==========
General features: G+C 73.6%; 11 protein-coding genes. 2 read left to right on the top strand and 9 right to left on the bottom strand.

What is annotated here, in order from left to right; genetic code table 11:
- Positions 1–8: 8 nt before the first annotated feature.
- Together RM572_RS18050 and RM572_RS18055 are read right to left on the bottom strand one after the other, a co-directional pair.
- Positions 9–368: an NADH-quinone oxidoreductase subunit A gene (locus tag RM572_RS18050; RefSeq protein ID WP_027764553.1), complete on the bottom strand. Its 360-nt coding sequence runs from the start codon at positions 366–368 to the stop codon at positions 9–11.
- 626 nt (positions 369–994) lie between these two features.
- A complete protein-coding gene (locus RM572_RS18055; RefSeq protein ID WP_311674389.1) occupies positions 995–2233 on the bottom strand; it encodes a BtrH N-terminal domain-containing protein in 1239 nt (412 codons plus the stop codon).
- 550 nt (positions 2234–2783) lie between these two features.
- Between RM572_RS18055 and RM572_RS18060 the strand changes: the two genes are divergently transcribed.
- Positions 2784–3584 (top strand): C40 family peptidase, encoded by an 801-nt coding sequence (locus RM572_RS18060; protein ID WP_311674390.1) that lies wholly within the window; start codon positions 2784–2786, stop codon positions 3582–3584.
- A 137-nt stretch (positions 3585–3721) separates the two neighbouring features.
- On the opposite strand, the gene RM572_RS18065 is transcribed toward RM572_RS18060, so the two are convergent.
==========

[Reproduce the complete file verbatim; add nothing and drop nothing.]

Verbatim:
General features: G+C 73.6%; 11 protein-coding genes. 2 read left to right on the top strand and 9 right to left on the bottom strand.

What is annotated here, in order from left to right; genetic code table 11:
- Positions 1–8: 8 nt before the first annotated feature.
- Together RM572_RS18050 and RM572_RS18055 are read right to left on the bottom strand one after the other, a co-directional pair.
- Positions 9–368: an NADH-quinone oxidoreductase subunit A gene (locus tag RM572_RS18050; RefSeq protein ID WP_027764553.1), complete on the bottom strand. Its 360-nt coding sequence runs from the start codon at positions 366–368 to the stop codon at positions 9–11.
- 626 nt (positions 369–994) lie between these two features.
- A complete protein-coding gene (locus RM572_RS18055; RefSeq protein ID WP_311674389.1) occupies positions 995–2233 on the bottom strand; it encodes a BtrH N-terminal domain-containing protein in 1239 nt (412 codons plus the stop codon).
- 550 nt (positions 2234–2783) lie between these two features.
- Between RM572_RS18055 and RM572_RS18060 the strand changes: the two genes are divergently transcribed.
- Positions 2784–3584 (top strand): C40 family peptidase, encoded by an 801-nt coding sequence (locus RM572_RS18060; protein ID WP_311674390.1) that lies wholly within the window; start codon positions 2784–2786, stop codon positions 3582–3584.
- A 137-nt stretch (positions 3585–3721) separates the two neighbouring features.
- On the opposite strand, the gene RM572_RS18065 is transcribed toward RM572_RS18060, so the two are convergent.